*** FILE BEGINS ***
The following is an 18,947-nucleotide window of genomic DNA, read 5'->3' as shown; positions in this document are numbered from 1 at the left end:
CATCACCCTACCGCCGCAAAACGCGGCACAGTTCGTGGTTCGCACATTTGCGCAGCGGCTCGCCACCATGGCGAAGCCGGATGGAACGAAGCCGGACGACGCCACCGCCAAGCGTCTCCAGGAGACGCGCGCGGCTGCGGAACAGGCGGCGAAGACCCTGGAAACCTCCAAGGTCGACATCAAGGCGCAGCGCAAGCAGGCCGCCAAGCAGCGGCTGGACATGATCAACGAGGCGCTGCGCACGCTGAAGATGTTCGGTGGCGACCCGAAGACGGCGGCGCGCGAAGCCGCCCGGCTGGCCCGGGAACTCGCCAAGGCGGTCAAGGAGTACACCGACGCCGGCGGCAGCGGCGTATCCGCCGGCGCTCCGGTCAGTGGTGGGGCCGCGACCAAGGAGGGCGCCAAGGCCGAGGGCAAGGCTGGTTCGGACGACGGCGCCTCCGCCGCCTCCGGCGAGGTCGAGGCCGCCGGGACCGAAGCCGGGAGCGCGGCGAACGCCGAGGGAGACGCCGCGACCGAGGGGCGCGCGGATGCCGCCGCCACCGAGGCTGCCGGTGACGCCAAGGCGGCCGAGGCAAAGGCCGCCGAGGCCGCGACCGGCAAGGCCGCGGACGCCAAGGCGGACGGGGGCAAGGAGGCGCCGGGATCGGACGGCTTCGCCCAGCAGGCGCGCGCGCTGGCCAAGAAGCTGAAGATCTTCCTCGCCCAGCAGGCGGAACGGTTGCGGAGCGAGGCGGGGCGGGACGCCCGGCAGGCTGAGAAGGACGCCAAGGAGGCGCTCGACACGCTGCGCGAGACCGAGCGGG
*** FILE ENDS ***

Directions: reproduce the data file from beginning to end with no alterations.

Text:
The following is an 18,947-nucleotide window of genomic DNA, read 5'->3' as shown; positions in this document are numbered from 1 at the left end:
CATCACCCTACCGCCGCAAAACGCGGCACAGTTCGTGGTTCGCACATTTGCGCAGCGGCTCGCCACCATGGCGAAGCCGGATGGAACGAAGCCGGACGACGCCACCGCCAAGCGTCTCCAGGAGACGCGCGCGGCTGCGGAACAGGCGGCGAAGACCCTGGAAACCTCCAAGGTCGACATCAAGGCGCAGCGCAAGCAGGCCGCCAAGCAGCGGCTGGACATGATCAACGAGGCGCTGCGCACGCTGAAGATGTTCGGTGGCGACCCGAAGACGGCGGCGCGCGAAGCCGCCCGGCTGGCCCGGGAACTCGCCAAGGCGGTCAAGGAGTACACCGACGCCGGCGGCAGCGGCGTATCCGCCGGCGCTCCGGTCAGTGGTGGGGCCGCGACCAAGGAGGGCGCCAAGGCCGAGGGCAAGGCTGGTTCGGACGACGGCGCCTCCGCCGCCTCCGGCGAGGTCGAGGCCGCCGGGACCGAAGCCGGGAGCGCGGCGAACGCCGAGGGAGACGCCGCGACCGAGGGGCGCGCGGATGCCGCCGCCACCGAGGCTGCCGGTGACGCCAAGGCGGCCGAGGCAAAGGCCGCCGAGGCCGCGACCGGCAAGGCCGCGGACGCCAAGGCGGACGGGGGCAAGGAGGCGCCGGGATCGGACGGCTTCGCCCAGCAGGCGCGCGCGCTGGCCAAGAAGCTGAAGATCTTCCTCGCCCAGCAGGCGGAACGGTTGCGGAGCGAGGCGGGGCGGGACGCCCGGCAGGCTGAGAAGGACGCCAAGGAGGCGCTCGACACGCTGCGCGAGACCGAGCGGG